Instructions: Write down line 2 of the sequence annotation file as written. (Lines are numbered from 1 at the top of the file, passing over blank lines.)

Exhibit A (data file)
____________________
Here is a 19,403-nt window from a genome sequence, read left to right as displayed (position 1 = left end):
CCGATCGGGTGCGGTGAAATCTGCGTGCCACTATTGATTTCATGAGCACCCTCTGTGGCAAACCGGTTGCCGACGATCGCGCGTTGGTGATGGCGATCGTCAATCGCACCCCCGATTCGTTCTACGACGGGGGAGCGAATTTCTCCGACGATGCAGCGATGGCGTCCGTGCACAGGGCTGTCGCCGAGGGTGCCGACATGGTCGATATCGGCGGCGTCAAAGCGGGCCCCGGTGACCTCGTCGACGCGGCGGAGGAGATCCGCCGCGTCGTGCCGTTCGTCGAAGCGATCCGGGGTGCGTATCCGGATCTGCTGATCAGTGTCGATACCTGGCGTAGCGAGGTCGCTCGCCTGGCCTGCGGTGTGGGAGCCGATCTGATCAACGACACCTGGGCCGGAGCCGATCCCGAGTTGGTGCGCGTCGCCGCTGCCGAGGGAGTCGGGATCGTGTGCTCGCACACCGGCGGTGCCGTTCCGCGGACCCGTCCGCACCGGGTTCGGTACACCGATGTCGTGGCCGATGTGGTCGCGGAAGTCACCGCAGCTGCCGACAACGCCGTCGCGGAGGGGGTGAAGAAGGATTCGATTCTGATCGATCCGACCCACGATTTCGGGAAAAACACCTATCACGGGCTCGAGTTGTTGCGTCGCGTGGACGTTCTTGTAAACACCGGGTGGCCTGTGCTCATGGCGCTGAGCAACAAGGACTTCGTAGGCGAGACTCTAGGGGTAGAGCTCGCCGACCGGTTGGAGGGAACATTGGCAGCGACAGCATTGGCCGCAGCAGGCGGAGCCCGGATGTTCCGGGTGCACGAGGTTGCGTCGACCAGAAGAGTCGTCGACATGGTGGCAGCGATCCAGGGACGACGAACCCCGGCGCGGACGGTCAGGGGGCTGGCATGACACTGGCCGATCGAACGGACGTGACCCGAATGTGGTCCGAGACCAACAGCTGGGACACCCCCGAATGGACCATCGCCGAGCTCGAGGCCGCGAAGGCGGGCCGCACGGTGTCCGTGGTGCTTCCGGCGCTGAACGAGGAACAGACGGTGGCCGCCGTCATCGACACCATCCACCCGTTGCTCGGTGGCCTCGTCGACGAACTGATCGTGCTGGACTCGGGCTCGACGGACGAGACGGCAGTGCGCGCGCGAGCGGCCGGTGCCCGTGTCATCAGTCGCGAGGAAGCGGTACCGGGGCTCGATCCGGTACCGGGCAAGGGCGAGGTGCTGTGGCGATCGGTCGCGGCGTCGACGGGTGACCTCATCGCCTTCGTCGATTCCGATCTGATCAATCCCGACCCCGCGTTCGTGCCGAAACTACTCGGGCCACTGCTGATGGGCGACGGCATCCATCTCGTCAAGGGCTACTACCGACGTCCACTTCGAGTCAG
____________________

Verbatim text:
CCGATCGGGTGCGGTGAAATCTGCGTGCCACTATTGATTTCATGAGCACCCTCTGTGGCAAACCGGTTGCCGACGATCGCGCGTTGGTGATGGCGATCGTCAATCGCACCCCCGATTCGTTCTACGACGGGGGAGCGAATTTCTCCGACGATGCAGCGATGGCGTCCGTGCACAGGGCTGTCGCCGAGGGTGCCGACATGGTCGATATCGGCGGCGTCAAAGCGGGCCCCGGTGACCTCGTCGACGCGGCGGAGGAGATCCGCCGCGTCGTGCCGTTCGTCGAAGCGATCCGGGGTGCGTATCCGGATCTGCTGATCAGTGTCGATACCTGGCGTAGCGAGGTCGCTCGCCTGGCCTGCGGTGTGGGAGCCGATCTGATCAACGACACCTGGGCCGGAGCCGATCCCGAGTTGGTGCGCGTCGCCGCTGCCGAGGGAGTCGGGATCGTGTGCTCGCACACCGGCGGTGCCGTTCCGCGGACCCGTCCGCACCGGGTTCGGTACACCGATGTCGTGGCCGATGTGGTCGCGGAAGTCACCGCAGCTGCCGACAACGCCGTCGCGGAGGGGGTGAAGAAGGATTCGATTCTGATCGATCCGACCCACGATTTCGGGAAAAACACCTATCACGGGCTCGAGTTGTTGCGTCGCGTGGACGTTCTTGTAAACACCGGGTGGCCTGTGCTCATGGCGCTGAGCAACAAGGACTTCGTAGGCGAGACTCTAGGGGTAGAGCTCGCCGACCGGTTGGAGGGAACATTGGCAGCGACAGCATTGGCCGCAGCAGGCGGAGCCCGGATGTTCCGGGTGCACGAGGTTGCGTCGACCAGAAGAGTCGTCGACATGGTGGCAGCGATCCAGGGACGACGAACCCCGGCGCGGACGGTCAGGGGGCTGGCATGACACTGGCCGATCGAACGGACGTGACCCGAATGTGGTCCGAGACCAACAGCTGGGACACCCCCGAATGGACCATCGCCGAGCTCGAGGCCGCGAAGGCGGGCCGCACGGTGTCCGTGGTGCTTCCGGCGCTGAACGAGGAACAGACGGTGGCCGCCGTCATCGACACCATCCACCCGTTGCTCGGTGGCCTCGTCGACGAACTGATCGTGCTGGACTCGGGCTCGACGGACGAGACGGCAGTGCGCGCGCGAGCGGCCGGTGCCCGTGTCATCAGTCGCGAGGAAGCGGTACCGGGGCTCGATCCGGTACCGGGCAAGGGCGAGGTGCTGTGGCGATCGGTCGCGGCGTCGACGGGTGACCTCATCGCCTTCGTCGATTCCGATCTGATCAATCCCGACCCCGCGTTCGTGCCGAAACTACTCGGGCCACTGCTGATGGGCGACGGCATCCATCTCGTCAAGGGCTACTACCGACGTCCACTTCGAGTCAG